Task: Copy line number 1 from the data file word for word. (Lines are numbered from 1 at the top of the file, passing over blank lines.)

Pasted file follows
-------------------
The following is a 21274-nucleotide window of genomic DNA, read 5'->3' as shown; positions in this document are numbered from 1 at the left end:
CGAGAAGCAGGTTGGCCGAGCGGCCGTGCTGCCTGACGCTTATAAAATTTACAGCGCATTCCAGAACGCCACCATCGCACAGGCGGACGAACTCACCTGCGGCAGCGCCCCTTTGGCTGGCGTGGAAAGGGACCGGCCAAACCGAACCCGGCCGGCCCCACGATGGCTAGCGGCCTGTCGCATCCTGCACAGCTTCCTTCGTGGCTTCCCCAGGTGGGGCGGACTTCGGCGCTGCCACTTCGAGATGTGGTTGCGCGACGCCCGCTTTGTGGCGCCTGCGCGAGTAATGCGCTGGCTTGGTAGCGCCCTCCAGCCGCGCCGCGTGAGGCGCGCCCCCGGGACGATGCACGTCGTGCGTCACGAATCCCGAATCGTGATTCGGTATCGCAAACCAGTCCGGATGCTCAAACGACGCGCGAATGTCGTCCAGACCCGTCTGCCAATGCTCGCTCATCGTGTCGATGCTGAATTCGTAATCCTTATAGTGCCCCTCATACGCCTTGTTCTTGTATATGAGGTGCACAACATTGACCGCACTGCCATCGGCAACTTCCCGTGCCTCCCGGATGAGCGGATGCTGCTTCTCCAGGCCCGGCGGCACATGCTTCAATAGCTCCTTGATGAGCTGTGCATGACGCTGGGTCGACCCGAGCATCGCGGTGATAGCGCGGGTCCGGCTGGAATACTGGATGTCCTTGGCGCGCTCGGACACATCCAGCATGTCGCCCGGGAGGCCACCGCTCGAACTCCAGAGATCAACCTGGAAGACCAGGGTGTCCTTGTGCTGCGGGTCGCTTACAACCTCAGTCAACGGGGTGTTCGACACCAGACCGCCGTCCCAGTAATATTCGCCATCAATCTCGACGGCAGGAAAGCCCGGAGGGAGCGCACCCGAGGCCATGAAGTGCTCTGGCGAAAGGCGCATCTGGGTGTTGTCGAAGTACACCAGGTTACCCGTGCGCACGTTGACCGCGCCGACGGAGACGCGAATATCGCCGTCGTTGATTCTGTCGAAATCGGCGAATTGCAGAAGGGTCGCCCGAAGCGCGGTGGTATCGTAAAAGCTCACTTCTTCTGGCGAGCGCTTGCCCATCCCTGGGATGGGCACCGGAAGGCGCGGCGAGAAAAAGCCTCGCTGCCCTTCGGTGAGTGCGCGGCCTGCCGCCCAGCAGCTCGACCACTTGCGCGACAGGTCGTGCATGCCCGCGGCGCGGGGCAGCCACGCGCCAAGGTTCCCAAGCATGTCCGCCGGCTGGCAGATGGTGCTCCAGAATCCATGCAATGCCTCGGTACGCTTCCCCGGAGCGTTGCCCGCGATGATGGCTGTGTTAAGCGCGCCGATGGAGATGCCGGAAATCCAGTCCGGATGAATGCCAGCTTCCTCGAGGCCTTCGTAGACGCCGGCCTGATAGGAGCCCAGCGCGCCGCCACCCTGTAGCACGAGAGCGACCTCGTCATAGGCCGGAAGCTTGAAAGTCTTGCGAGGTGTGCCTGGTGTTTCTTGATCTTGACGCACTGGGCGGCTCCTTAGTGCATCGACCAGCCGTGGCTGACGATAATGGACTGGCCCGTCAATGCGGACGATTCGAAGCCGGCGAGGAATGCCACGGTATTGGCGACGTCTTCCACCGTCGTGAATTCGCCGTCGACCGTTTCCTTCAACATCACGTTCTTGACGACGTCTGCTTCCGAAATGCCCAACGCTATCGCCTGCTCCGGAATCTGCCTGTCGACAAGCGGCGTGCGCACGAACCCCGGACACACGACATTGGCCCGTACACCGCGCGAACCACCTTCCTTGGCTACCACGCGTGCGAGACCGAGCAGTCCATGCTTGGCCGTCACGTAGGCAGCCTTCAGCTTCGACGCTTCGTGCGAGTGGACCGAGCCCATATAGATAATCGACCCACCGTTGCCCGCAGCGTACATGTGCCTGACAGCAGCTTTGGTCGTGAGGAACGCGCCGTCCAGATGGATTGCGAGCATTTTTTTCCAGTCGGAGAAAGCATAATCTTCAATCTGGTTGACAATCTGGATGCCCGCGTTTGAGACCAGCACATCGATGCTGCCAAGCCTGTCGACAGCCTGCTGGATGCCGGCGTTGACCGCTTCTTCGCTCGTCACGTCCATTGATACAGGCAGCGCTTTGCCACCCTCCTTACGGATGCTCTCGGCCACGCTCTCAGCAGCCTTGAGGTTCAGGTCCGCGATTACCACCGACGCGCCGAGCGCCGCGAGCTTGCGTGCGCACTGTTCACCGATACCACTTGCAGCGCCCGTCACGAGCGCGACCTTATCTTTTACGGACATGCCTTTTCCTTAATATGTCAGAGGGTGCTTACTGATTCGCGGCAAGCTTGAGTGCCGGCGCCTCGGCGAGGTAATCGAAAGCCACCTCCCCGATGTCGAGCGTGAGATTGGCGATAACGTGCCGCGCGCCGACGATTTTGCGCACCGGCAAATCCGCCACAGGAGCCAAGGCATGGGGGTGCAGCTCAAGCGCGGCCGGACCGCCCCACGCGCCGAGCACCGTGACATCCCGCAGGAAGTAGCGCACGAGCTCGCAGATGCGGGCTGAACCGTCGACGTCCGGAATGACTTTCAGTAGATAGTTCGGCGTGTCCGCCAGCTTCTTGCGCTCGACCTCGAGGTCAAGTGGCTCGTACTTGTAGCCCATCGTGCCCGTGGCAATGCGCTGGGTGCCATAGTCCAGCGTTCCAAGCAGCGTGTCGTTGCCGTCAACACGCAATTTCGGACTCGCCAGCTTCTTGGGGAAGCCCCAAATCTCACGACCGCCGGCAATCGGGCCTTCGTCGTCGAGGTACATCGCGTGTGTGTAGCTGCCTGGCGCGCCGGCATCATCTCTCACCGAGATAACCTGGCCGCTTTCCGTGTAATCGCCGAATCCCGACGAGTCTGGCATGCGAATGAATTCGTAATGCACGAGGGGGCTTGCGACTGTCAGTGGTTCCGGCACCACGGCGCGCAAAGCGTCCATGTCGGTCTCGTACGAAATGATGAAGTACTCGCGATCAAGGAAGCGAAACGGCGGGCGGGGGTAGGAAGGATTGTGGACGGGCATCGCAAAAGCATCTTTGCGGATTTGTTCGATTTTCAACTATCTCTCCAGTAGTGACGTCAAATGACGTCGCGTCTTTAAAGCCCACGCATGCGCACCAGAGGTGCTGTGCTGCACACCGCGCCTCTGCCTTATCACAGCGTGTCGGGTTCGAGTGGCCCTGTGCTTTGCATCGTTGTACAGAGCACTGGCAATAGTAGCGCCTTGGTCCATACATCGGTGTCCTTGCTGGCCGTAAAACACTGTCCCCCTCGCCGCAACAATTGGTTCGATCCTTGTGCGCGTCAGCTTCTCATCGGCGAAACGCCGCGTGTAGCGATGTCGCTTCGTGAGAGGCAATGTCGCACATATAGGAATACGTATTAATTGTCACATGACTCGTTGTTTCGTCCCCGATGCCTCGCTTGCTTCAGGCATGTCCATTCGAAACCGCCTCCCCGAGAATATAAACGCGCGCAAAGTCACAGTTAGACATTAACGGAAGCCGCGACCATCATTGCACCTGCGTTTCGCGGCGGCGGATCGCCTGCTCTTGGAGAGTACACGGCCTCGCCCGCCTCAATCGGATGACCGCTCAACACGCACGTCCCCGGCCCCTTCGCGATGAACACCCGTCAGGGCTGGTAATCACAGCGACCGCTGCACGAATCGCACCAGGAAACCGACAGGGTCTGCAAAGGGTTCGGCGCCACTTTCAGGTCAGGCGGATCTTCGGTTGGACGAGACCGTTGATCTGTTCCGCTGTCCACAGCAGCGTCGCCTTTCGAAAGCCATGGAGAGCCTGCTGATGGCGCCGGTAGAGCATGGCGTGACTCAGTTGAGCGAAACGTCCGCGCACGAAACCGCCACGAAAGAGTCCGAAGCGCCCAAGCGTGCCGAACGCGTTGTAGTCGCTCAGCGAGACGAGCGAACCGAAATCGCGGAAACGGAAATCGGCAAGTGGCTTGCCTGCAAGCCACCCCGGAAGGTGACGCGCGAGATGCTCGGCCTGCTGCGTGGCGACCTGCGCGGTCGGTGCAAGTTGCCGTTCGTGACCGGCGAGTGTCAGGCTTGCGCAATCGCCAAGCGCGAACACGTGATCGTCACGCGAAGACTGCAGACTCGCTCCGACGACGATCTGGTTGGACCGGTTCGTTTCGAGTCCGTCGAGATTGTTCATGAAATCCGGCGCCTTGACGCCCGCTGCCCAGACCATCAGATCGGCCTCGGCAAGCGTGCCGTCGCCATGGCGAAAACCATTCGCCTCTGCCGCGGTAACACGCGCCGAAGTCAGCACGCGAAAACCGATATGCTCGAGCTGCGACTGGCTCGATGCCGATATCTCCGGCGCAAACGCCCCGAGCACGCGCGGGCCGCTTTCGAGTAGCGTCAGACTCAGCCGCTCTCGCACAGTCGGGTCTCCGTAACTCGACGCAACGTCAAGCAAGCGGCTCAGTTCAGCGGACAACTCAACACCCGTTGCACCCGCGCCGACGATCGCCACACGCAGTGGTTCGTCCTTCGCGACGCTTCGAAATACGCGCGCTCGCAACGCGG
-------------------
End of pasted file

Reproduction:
The following is a 21274-nucleotide window of genomic DNA, read 5'->3' as shown; positions in this document are numbered from 1 at the left end: